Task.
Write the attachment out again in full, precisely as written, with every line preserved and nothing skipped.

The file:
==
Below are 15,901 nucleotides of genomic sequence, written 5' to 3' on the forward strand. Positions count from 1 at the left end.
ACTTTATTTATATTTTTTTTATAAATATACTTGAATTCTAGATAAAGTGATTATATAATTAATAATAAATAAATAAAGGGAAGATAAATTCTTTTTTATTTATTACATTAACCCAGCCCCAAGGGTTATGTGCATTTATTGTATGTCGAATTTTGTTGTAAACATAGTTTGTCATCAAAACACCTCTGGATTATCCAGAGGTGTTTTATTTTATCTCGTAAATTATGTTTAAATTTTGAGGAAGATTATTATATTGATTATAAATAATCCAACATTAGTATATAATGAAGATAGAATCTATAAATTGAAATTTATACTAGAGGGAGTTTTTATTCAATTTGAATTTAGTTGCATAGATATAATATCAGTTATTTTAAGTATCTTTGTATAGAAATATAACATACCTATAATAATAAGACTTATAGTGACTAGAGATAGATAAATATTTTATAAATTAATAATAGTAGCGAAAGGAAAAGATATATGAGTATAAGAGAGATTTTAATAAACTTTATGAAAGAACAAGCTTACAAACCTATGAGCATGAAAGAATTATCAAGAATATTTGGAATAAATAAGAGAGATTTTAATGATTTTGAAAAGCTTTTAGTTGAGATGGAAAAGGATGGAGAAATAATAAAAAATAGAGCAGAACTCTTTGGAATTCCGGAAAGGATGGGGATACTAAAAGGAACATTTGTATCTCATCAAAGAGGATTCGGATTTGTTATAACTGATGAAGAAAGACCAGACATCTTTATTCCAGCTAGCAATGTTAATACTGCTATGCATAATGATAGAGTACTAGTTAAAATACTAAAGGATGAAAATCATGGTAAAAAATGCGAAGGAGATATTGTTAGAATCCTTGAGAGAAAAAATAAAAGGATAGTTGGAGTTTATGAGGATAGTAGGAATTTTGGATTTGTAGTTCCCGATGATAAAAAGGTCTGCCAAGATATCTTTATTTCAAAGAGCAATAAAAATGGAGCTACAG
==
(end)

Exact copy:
Below are 15,901 nucleotides of genomic sequence, written 5' to 3' on the forward strand. Positions count from 1 at the left end.
ACTTTATTTATATTTTTTTTATAAATATACTTGAATTCTAGATAAAGTGATTATATAATTAATAATAAATAAATAAAGGGAAGATAAATTCTTTTTTATTTATTACATTAACCCAGCCCCAAGGGTTATGTGCATTTATTGTATGTCGAATTTTGTTGTAAACATAGTTTGTCATCAAAACACCTCTGGATTATCCAGAGGTGTTTTATTTTATCTCGTAAATTATGTTTAAATTTTGAGGAAGATTATTATATTGATTATAAATAATCCAACATTAGTATATAATGAAGATAGAATCTATAAATTGAAATTTATACTAGAGGGAGTTTTTATTCAATTTGAATTTAGTTGCATAGATATAATATCAGTTATTTTAAGTATCTTTGTATAGAAATATAACATACCTATAATAATAAGACTTATAGTGACTAGAGATAGATAAATATTTTATAAATTAATAATAGTAGCGAAAGGAAAAGATATATGAGTATAAGAGAGATTTTAATAAACTTTATGAAAGAACAAGCTTACAAACCTATGAGCATGAAAGAATTATCAAGAATATTTGGAATAAATAAGAGAGATTTTAATGATTTTGAAAAGCTTTTAGTTGAGATGGAAAAGGATGGAGAAATAATAAAAAATAGAGCAGAACTCTTTGGAATTCCGGAAAGGATGGGGATACTAAAAGGAACATTTGTATCTCATCAAAGAGGATTCGGATTTGTTATAACTGATGAAGAAAGACCAGACATCTTTATTCCAGCTAGCAATGTTAATACTGCTATGCATAATGATAGAGTACTAGTTAAAATACTAAAGGATGAAAATCATGGTAAAAAATGCGAAGGAGATATTGTTAGAATCCTTGAGAGAAAAAATAAAAGGATAGTTGGAGTTTATGAGGATAGTAGGAATTTTGGATTTGTAGTTCCCGATGATAAAAAGGTCTGCCAAGATATCTTTATTTCAAAGAGCAATAAAAATGGAGCTACAG